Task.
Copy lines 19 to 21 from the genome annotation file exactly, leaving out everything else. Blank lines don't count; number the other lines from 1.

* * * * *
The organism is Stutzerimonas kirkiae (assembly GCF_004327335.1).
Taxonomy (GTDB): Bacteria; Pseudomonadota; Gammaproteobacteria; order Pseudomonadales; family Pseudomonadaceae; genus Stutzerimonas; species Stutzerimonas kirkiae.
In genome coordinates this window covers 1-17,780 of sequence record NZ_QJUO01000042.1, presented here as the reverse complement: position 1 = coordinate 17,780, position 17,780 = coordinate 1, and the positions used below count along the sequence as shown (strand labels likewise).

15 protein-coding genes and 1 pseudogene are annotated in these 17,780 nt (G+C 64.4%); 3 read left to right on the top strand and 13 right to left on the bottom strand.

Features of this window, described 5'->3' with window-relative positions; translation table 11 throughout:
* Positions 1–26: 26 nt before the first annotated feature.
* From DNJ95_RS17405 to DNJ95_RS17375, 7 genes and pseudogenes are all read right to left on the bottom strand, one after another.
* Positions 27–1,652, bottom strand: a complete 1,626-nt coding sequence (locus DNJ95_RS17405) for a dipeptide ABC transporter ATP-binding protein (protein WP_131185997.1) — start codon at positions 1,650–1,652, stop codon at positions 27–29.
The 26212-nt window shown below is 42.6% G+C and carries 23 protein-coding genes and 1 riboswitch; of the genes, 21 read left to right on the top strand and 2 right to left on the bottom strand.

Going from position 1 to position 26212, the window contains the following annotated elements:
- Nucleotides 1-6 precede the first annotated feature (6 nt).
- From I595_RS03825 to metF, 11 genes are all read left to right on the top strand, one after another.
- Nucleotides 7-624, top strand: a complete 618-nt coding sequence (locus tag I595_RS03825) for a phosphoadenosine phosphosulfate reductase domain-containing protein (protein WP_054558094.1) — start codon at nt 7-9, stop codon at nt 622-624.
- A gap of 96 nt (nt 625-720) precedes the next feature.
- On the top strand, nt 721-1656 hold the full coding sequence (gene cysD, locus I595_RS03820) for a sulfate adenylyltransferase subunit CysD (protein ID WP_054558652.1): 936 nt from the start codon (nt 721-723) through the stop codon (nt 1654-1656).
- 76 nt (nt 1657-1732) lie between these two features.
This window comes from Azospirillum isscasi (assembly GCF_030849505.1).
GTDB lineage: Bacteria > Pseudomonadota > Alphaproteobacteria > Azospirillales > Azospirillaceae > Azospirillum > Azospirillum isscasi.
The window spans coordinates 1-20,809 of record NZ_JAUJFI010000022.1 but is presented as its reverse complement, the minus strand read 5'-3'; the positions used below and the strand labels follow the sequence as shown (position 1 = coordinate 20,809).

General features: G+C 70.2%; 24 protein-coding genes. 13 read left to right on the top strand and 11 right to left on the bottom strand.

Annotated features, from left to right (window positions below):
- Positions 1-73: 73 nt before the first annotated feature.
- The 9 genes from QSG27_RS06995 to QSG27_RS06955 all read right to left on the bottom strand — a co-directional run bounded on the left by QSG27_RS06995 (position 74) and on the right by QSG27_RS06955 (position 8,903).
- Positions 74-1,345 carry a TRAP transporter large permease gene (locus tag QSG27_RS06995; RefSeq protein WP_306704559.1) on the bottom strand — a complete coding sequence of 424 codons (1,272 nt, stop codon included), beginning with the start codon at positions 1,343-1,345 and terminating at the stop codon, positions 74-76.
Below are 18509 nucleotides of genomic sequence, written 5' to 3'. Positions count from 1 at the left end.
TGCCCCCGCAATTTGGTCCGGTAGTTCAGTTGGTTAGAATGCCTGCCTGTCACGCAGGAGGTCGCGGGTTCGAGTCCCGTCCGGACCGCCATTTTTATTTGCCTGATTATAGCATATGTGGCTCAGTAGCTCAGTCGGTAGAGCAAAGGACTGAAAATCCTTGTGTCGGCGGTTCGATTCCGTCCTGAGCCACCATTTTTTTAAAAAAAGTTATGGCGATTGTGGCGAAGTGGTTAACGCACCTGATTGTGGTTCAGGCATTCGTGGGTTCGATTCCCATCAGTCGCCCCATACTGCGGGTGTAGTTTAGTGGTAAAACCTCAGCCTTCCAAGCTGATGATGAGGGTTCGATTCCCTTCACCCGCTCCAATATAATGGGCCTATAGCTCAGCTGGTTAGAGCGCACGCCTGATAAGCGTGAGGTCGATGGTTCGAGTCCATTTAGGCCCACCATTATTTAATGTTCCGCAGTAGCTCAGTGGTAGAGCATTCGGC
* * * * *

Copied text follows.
The window spans coordinates 1-20,809 of record NZ_JAUJFI010000022.1 but is presented as its reverse complement, the minus strand read 5'-3'; the positions used below and the strand labels follow the sequence as shown (position 1 = coordinate 20,809).

General features: G+C 70.2%; 24 protein-coding genes. 13 read left to right on the top strand and 11 right to left on the bottom strand.

Annotated features, from left to right (window positions below):